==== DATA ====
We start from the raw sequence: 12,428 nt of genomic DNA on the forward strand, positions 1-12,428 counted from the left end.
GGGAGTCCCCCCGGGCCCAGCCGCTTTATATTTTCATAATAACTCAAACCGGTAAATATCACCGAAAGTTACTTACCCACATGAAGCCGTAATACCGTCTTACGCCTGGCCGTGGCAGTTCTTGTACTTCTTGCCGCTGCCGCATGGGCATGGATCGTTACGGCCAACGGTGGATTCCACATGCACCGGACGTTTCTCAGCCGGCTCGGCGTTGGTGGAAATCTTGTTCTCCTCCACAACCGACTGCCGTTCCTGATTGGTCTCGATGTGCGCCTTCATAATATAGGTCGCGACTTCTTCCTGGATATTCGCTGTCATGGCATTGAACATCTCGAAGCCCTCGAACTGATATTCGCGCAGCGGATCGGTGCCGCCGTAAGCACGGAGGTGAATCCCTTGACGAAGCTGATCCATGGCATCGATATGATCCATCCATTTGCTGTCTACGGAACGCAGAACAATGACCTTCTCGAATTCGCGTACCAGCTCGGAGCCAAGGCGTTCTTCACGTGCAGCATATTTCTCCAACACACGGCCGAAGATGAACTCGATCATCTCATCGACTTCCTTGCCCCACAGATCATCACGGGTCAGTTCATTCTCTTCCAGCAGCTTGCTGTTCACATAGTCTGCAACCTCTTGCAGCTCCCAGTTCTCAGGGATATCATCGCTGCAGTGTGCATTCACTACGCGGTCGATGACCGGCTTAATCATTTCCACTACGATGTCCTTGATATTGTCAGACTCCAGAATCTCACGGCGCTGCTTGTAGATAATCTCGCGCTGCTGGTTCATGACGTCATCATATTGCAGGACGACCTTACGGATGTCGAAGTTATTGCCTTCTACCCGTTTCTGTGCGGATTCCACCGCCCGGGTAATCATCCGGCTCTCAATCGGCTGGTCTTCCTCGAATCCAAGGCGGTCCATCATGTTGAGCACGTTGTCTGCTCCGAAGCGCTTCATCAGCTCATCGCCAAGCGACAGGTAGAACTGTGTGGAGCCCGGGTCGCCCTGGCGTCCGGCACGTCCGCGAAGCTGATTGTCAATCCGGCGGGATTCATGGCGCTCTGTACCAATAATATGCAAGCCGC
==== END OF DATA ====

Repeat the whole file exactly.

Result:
We start from the raw sequence: 12,428 nt of genomic DNA on the forward strand, positions 1-12,428 counted from the left end.
GGGAGTCCCCCCGGGCCCAGCCGCTTTATATTTTCATAATAACTCAAACCGGTAAATATCACCGAAAGTTACTTACCCACATGAAGCCGTAATACCGTCTTACGCCTGGCCGTGGCAGTTCTTGTACTTCTTGCCGCTGCCGCATGGGCATGGATCGTTACGGCCAACGGTGGATTCCACATGCACCGGACGTTTCTCAGCCGGCTCGGCGTTGGTGGAAATCTTGTTCTCCTCCACAACCGACTGCCGTTCCTGATTGGTCTCGATGTGCGCCTTCATAATATAGGTCGCGACTTCTTCCTGGATATTCGCTGTCATGGCATTGAACATCTCGAAGCCCTCGAACTGATATTCGCGCAGCGGATCGGTGCCGCCGTAAGCACGGAGGTGAATCCCTTGACGAAGCTGATCCATGGCATCGATATGATCCATCCATTTGCTGTCTACGGAACGCAGAACAATGACCTTCTCGAATTCGCGTACCAGCTCGGAGCCAAGGCGTTCTTCACGTGCAGCATATTTCTCCAACACACGGCCGAAGATGAACTCGATCATCTCATCGACTTCCTTGCCCCACAGATCATCACGGGTCAGTTCATTCTCTTCCAGCAGCTTGCTGTTCACATAGTCTGCAACCTCTTGCAGCTCCCAGTTCTCAGGGATATCATCGCTGCAGTGTGCATTCACTACGCGGTCGATGACCGGCTTAATCATTTCCACTACGATGTCCTTGATATTGTCAGACTCCAGAATCTCACGGCGCTGCTTGTAGATAATCTCGCGCTGCTGGTTCATGACGTCATCATATTGCAGGACGACCTTACGGATGTCGAAGTTATTGCCTTCTACCCGTTTCTGTGCGGATTCCACCGCCCGGGTAATCATCCGGCTCTCAATCGGCTGGTCTTCCTCGAATCCAAGGCGGTCCATCATGTTGAGCACGTTGTCTGCTCCGAAGCGCTTCATCAGCTCATCGCCAAGCGACAGGTAGAACTGTGTGGAGCCCGGGTCGCCCTGGCGTCCGGCACGTCCGCGAAGCTGATTGTCAATCCGGCGGGATTCATGGCGCTCTGTACCAATAATATGCAAGCCGC